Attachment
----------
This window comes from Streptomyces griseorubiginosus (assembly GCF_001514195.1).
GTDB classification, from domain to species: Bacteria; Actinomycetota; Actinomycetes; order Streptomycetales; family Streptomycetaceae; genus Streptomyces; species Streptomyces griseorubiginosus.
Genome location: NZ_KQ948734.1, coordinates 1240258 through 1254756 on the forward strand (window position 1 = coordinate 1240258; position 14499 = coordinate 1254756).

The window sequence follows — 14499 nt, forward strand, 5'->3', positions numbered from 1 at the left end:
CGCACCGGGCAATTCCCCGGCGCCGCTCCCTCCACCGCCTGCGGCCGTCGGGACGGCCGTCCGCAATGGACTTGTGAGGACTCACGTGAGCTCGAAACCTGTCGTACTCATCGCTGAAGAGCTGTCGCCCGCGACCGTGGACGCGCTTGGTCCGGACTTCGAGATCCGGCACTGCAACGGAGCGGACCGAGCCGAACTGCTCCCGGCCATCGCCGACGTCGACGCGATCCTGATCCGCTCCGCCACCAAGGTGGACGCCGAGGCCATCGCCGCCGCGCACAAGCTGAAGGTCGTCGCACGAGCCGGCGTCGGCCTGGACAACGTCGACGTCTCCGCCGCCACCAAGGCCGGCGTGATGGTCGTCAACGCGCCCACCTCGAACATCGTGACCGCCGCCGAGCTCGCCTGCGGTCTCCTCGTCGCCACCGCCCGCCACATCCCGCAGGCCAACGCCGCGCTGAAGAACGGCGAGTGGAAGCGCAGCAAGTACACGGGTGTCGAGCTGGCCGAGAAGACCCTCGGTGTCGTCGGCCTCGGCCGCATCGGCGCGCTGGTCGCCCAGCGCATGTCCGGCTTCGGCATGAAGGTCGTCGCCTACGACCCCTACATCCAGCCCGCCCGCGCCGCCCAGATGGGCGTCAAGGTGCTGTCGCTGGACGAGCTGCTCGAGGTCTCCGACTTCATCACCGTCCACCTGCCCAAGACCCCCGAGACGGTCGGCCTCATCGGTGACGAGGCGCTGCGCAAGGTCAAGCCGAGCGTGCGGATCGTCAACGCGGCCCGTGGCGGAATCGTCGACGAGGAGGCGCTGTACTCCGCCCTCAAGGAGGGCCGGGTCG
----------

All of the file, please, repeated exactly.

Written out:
This window comes from Streptomyces griseorubiginosus (assembly GCF_001514195.1).
GTDB classification, from domain to species: Bacteria; Actinomycetota; Actinomycetes; order Streptomycetales; family Streptomycetaceae; genus Streptomyces; species Streptomyces griseorubiginosus.
Genome location: NZ_KQ948734.1, coordinates 1240258 through 1254756 on the forward strand (window position 1 = coordinate 1240258; position 14499 = coordinate 1254756).

The window sequence follows — 14499 nt, forward strand, 5'->3', positions numbered from 1 at the left end:
CGCACCGGGCAATTCCCCGGCGCCGCTCCCTCCACCGCCTGCGGCCGTCGGGACGGCCGTCCGCAATGGACTTGTGAGGACTCACGTGAGCTCGAAACCTGTCGTACTCATCGCTGAAGAGCTGTCGCCCGCGACCGTGGACGCGCTTGGTCCGGACTTCGAGATCCGGCACTGCAACGGAGCGGACCGAGCCGAACTGCTCCCGGCCATCGCCGACGTCGACGCGATCCTGATCCGCTCCGCCACCAAGGTGGACGCCGAGGCCATCGCCGCCGCGCACAAGCTGAAGGTCGTCGCACGAGCCGGCGTCGGCCTGGACAACGTCGACGTCTCCGCCGCCACCAAGGCCGGCGTGATGGTCGTCAACGCGCCCACCTCGAACATCGTGACCGCCGCCGAGCTCGCCTGCGGTCTCCTCGTCGCCACCGCCCGCCACATCCCGCAGGCCAACGCCGCGCTGAAGAACGGCGAGTGGAAGCGCAGCAAGTACACGGGTGTCGAGCTGGCCGAGAAGACCCTCGGTGTCGTCGGCCTCGGCCGCATCGGCGCGCTGGTCGCCCAGCGCATGTCCGGCTTCGGCATGAAGGTCGTCGCCTACGACCCCTACATCCAGCCCGCCCGCGCCGCCCAGATGGGCGTCAAGGTGCTGTCGCTGGACGAGCTGCTCGAGGTCTCCGACTTCATCACCGTCCACCTGCCCAAGACCCCCGAGACGGTCGGCCTCATCGGTGACGAGGCGCTGCGCAAGGTCAAGCCGAGCGTGCGGATCGTCAACGCGGCCCGTGGCGGAATCGTCGACGAGGAGGCGCTGTACTCCGCCCTCAAGGAGGGCCGGGTCG